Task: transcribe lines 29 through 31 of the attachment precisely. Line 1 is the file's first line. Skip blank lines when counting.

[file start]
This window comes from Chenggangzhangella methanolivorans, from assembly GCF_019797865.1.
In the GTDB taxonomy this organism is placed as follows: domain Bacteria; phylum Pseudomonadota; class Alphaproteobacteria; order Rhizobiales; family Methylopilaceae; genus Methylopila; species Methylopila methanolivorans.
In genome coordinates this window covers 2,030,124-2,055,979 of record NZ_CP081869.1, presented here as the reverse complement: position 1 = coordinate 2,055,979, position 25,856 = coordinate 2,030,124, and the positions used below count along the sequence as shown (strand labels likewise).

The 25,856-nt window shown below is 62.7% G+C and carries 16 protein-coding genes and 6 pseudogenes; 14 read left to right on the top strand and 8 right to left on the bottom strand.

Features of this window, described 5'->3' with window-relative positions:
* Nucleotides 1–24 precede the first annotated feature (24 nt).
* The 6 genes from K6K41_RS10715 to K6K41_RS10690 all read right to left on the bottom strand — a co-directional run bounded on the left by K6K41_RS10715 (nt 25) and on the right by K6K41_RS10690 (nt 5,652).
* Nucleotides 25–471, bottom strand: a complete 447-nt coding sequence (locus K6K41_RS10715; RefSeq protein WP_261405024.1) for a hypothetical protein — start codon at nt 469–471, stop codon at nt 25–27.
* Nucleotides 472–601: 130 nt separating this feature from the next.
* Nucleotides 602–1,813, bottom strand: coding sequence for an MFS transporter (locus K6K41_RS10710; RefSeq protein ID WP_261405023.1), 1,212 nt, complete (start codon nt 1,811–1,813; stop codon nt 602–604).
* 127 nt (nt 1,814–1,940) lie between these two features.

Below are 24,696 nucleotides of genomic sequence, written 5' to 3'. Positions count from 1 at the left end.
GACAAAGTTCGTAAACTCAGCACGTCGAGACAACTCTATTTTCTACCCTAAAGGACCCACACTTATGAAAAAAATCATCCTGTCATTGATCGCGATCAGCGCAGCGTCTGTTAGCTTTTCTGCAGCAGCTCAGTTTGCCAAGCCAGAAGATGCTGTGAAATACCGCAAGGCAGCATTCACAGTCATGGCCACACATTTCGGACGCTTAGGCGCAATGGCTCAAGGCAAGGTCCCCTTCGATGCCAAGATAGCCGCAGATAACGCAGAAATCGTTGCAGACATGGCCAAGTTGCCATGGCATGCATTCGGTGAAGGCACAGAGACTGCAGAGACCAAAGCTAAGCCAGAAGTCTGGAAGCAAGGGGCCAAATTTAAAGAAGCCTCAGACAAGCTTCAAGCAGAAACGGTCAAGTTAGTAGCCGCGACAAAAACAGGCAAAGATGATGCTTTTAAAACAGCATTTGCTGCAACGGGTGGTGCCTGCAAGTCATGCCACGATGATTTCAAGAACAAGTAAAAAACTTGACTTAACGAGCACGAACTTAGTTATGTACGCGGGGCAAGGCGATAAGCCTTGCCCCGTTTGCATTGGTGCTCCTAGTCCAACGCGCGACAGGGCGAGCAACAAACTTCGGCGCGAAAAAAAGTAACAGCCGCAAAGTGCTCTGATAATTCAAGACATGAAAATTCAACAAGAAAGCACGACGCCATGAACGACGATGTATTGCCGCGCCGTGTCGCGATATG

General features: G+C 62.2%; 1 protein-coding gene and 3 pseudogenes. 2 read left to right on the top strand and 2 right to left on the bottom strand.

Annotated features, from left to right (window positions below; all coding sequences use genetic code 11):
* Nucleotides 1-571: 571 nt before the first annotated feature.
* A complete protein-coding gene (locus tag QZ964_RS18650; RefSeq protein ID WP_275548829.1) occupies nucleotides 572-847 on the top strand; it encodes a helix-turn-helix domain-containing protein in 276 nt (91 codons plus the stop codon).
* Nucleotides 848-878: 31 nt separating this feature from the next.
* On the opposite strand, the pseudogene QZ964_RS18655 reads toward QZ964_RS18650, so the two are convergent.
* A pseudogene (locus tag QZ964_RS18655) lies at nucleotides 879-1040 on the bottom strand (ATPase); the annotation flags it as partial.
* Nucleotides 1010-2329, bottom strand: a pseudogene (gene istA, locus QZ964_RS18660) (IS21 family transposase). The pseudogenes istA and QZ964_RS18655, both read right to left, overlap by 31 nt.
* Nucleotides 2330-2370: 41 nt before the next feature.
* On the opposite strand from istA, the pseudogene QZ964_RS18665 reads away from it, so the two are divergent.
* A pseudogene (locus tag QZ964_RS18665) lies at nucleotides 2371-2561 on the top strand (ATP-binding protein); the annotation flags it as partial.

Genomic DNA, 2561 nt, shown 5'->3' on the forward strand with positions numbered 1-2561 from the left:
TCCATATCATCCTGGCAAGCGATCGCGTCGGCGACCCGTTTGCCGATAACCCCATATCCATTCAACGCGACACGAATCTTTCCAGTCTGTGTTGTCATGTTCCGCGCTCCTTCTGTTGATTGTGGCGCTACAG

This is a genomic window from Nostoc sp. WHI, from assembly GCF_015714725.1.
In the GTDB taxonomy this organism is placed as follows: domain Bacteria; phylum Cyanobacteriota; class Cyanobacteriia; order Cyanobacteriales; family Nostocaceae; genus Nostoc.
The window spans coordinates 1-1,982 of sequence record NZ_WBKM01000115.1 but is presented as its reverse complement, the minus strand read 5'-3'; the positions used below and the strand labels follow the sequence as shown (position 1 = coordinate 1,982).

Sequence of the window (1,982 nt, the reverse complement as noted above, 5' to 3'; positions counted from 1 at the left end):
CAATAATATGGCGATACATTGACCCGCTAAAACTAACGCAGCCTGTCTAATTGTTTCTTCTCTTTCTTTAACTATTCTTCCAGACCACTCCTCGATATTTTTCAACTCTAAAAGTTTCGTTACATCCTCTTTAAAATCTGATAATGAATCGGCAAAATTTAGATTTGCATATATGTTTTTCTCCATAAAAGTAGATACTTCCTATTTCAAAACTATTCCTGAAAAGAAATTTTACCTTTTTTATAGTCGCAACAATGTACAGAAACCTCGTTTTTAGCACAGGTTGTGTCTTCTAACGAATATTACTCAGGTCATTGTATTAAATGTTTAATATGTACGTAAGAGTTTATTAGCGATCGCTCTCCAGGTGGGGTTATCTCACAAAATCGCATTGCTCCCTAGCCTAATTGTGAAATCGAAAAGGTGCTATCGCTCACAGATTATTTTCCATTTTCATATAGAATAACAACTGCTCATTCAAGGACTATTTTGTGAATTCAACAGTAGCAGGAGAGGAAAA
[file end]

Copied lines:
The window spans coordinates 1-1,982 of sequence record NZ_WBKM01000115.1 but is presented as its reverse complement, the minus strand read 5'-3'; the positions used below and the strand labels follow the sequence as shown (position 1 = coordinate 1,982).

Sequence of the window (1,982 nt, the reverse complement as noted above, 5' to 3'; positions counted from 1 at the left end):
CAATAATATGGCGATACATTGACCCGCTAAAACTAACGCAGCCTGTCTAATTGTTTCTTCTCTTTCTTTAACTATTCTTCCAGACCACTCCTCGATATTTTTCAACTCTAAAAGTTTCGTTACATCCTCTTTAAAATCTGATAATGAATCGGCAAAATTTAGATTTGCATATATGTTTTTCTCCATAAAAGTAGATACTTCCTATTTCAAAACTATTCCTGAAAAGAAATTTTACCTTTTTTATAGTCGCAACAATGTACAGAAACCTCGTTTTTAGCACAGGTTGTGTCTTCTAACGAATATTACTCAGGTCATTGTATTAAATGTTTAATATGTACGTAAGAGTTTATTAGCGATCGCTCTCCAGGTGGGGTTATCTCACAAAATCGCATTGCTCCCTAGCCTAATTGTGAAATCGAAAAGGTGCTATCGCTCACAGATTATTTTCCATTTTCATATAGAATAACAACTGCTCATTCAAGGACTATTTTGTGAATTCAACAGTAGCAGGAGAGGAAAA